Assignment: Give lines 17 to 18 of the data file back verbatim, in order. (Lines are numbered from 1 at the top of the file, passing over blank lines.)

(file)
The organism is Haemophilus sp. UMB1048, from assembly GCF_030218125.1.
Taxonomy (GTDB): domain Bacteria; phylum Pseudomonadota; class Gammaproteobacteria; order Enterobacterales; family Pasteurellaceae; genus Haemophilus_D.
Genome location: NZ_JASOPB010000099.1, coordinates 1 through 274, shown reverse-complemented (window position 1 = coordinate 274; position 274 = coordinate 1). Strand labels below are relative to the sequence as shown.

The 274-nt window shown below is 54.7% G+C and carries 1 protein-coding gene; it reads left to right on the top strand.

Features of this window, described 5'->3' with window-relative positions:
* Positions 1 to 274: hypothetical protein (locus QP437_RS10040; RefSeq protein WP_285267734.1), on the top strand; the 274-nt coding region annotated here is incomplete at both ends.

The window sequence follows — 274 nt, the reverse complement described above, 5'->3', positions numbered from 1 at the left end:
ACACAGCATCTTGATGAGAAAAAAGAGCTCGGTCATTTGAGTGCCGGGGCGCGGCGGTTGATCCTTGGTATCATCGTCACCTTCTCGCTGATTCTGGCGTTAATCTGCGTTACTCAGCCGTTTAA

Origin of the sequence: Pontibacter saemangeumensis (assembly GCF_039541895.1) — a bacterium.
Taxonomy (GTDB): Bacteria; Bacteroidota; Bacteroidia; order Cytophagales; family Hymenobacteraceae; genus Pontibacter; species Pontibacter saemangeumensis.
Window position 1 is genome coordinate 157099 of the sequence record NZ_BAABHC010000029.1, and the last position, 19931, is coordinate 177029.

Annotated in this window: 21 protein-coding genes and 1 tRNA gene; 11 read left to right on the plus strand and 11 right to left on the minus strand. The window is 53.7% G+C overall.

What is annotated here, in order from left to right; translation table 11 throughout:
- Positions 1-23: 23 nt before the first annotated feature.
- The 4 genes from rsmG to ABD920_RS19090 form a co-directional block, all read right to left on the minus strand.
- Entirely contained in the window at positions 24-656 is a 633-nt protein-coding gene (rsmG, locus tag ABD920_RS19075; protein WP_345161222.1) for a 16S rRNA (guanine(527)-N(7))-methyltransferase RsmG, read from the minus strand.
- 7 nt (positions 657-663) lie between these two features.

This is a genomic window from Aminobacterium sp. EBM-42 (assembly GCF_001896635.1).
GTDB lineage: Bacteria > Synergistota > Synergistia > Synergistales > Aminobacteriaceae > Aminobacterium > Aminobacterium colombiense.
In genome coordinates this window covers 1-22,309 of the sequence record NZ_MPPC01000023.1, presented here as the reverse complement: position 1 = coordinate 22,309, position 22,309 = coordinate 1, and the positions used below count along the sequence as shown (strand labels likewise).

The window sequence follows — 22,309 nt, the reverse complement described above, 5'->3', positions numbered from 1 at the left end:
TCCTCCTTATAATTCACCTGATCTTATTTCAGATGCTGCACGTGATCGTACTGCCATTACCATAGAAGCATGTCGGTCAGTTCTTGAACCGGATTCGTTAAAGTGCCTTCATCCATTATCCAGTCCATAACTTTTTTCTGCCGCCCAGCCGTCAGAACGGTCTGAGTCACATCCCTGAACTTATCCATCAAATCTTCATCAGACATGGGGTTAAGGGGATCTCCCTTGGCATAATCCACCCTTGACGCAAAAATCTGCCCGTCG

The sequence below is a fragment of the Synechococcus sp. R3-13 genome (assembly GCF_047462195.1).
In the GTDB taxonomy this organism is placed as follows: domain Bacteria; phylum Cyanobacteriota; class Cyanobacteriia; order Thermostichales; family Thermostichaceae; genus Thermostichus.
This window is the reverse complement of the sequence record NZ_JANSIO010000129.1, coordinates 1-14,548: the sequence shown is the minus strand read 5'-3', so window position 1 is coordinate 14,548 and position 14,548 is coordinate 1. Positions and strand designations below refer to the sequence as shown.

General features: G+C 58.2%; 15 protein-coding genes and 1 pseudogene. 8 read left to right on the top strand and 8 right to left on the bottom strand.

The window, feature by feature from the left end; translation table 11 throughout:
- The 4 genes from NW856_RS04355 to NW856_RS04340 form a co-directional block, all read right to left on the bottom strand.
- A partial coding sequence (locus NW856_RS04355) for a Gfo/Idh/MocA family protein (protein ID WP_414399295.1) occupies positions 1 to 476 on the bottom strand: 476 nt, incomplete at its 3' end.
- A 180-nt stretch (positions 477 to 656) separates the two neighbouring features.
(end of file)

- 7 nt (positions 657-663) lie between these two features.

This is a genomic window from Aminobacterium sp. EBM-42 (assembly GCF_001896635.1).